1,339
    Hi Tom,

    " But it can travel faster than the speed of light of the medium that it is travelling through."

    Ehrrrrr.... I think not. Gamma radiation *is* light, and hence bound by all the restrictions that come with being light. One of those is that it travels at the speed of light (even in the medium it is travelling through). Other radioactive radiations (that are particle based, such as alpha or beta radiation) can travel faster, leading to all kinds of exotic effects like Cherenkov radiation

    Please Register or Log in to view the hidden image!

    .

    Bye!

    Crisp
     
  11. Prosoothus Registered Senior Member

    Messages:
    1,973
    Crisp,

    Your right, and I'm wrong.

    I thought that Cerenkov Radiation can be caused by gamma rays.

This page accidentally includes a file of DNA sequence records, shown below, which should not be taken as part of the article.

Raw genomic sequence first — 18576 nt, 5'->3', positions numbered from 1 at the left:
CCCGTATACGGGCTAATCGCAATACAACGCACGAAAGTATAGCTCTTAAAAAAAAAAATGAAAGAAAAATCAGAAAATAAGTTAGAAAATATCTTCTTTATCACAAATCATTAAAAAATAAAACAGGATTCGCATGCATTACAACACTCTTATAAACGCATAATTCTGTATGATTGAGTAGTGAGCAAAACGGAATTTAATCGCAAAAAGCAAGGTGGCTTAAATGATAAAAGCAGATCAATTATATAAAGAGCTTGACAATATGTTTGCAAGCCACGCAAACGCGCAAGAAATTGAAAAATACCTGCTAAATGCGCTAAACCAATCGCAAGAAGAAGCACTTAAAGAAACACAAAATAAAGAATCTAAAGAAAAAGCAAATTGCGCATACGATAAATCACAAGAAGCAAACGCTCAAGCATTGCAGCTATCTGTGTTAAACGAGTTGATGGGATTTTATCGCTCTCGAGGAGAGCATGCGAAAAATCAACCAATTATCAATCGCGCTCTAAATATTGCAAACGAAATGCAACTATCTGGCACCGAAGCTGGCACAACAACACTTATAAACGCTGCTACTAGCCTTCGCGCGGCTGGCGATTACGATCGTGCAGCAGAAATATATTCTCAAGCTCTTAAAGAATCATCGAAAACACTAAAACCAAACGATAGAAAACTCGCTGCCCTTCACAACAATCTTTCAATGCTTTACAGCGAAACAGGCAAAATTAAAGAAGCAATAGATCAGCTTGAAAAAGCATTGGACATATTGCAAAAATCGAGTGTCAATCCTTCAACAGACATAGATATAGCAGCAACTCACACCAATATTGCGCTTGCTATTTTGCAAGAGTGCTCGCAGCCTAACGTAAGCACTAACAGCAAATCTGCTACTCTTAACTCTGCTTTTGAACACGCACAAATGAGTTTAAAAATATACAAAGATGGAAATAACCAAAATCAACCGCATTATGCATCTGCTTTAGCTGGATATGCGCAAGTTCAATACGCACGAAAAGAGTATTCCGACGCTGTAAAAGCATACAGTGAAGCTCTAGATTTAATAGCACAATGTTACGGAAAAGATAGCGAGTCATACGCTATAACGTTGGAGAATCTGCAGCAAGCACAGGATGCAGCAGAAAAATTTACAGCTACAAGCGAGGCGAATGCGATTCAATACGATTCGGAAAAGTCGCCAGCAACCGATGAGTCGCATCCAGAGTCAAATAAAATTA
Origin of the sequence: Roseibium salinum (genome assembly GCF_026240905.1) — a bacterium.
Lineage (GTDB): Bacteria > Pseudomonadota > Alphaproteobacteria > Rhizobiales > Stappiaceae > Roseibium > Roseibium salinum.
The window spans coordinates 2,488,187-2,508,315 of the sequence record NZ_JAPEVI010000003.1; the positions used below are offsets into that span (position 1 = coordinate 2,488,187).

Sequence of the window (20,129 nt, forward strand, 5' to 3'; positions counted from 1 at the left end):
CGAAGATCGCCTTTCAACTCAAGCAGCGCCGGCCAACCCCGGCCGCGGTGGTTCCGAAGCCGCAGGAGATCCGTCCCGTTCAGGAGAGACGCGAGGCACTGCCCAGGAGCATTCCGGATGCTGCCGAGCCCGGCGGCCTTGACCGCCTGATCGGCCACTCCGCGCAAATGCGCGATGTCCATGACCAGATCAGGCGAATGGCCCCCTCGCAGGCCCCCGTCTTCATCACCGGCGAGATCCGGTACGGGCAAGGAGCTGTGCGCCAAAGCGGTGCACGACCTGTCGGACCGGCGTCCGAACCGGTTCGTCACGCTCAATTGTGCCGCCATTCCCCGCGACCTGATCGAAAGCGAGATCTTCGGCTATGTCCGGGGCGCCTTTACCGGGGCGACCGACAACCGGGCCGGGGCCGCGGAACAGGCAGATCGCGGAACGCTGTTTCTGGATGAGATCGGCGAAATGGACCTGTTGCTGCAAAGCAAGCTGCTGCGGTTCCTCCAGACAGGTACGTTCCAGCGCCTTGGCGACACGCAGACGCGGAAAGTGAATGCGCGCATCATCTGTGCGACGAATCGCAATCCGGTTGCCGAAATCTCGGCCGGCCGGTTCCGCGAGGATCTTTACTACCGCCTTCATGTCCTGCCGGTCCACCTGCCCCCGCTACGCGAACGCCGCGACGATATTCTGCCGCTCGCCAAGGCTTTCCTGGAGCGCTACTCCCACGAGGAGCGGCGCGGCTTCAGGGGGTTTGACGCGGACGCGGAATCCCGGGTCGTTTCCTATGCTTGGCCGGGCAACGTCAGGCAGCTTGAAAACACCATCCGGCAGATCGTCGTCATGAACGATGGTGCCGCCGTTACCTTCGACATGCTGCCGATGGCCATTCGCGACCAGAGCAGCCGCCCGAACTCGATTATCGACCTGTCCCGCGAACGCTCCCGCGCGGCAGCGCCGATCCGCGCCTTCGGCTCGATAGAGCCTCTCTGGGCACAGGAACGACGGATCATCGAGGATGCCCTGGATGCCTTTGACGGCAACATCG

Tom
     
  12. c'est moi all is energy and entropy Registered Senior Member

    Messages:
    583
    doesn't this contradict relativity? has this speed been measured?
     
  13. chroot Crackpot killer Registered Senior Member

    Messages:
    2,350
    No.
    Of course.

    - Warren
     
  14. Xelios We're setting you adrift idiot Registered Senior Member

    Messages:
    2,447
    Thought so =)
     
  15. c'est moi all is energy and entropy Registered Senior Member

    Messages:
    583
    chroot, it seems to these days on this board, no explanation is needed any longer. oh well..
     
  16. thed IT Gopher Registered Senior Member

    Messages:
    1,105
    It was predicted within the realms of known physics by a chap called Cerenkov. As you well know the speed of light is slower in mediums other than a vacuum. Photons emitted by nuclear fission processes are emitted at the speed of light in vacuo. Being as the material sits in a water bath, having a lower speed of light than in vacuo, the particles HAVE to slow down. Which they do by giving energy off. That is what we see as Cerenkov radiation.

    has this speed been measured?